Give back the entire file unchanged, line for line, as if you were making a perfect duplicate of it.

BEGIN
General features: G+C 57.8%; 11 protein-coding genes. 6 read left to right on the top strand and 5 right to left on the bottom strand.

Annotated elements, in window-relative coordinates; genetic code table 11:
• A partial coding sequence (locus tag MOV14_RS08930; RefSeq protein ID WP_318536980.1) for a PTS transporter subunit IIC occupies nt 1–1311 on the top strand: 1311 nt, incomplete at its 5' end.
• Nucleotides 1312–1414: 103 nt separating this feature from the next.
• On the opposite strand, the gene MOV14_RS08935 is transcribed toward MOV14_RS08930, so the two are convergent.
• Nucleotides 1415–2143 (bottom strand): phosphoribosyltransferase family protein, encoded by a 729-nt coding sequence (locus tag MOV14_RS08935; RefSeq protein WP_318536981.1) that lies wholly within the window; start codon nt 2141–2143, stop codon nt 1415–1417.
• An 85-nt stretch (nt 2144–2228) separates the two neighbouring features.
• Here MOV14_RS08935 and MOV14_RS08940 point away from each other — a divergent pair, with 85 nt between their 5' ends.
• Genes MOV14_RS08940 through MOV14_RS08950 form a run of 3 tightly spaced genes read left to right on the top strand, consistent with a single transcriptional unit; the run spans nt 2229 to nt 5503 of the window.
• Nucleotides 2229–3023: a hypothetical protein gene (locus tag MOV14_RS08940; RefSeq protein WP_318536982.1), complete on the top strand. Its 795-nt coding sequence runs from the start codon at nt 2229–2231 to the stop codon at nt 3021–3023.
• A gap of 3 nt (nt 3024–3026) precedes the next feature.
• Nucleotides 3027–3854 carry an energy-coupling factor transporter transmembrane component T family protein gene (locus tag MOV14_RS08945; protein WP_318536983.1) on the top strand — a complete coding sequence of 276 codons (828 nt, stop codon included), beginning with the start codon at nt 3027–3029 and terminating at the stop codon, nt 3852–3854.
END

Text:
General features: G+C 57.8%; 11 protein-coding genes. 6 read left to right on the top strand and 5 right to left on the bottom strand.

Annotated elements, in window-relative coordinates; genetic code table 11:
• A partial coding sequence (locus tag MOV14_RS08930; RefSeq protein ID WP_318536980.1) for a PTS transporter subunit IIC occupies nt 1–1311 on the top strand: 1311 nt, incomplete at its 5' end.
• Nucleotides 1312–1414: 103 nt separating this feature from the next.
• On the opposite strand, the gene MOV14_RS08935 is transcribed toward MOV14_RS08930, so the two are convergent.
• Nucleotides 1415–2143 (bottom strand): phosphoribosyltransferase family protein, encoded by a 729-nt coding sequence (locus tag MOV14_RS08935; RefSeq protein WP_318536981.1) that lies wholly within the window; start codon nt 2141–2143, stop codon nt 1415–1417.
• An 85-nt stretch (nt 2144–2228) separates the two neighbouring features.
• Here MOV14_RS08935 and MOV14_RS08940 point away from each other — a divergent pair, with 85 nt between their 5' ends.
• Genes MOV14_RS08940 through MOV14_RS08950 form a run of 3 tightly spaced genes read left to right on the top strand, consistent with a single transcriptional unit; the run spans nt 2229 to nt 5503 of the window.
• Nucleotides 2229–3023: a hypothetical protein gene (locus tag MOV14_RS08940; RefSeq protein WP_318536982.1), complete on the top strand. Its 795-nt coding sequence runs from the start codon at nt 2229–2231 to the stop codon at nt 3021–3023.
• A gap of 3 nt (nt 3024–3026) precedes the next feature.
• Nucleotides 3027–3854 carry an energy-coupling factor transporter transmembrane component T family protein gene (locus tag MOV14_RS08945; protein WP_318536983.1) on the top strand — a complete coding sequence of 276 codons (828 nt, stop codon included), beginning with the start codon at nt 3027–3029 and terminating at the stop codon, nt 3852–3854.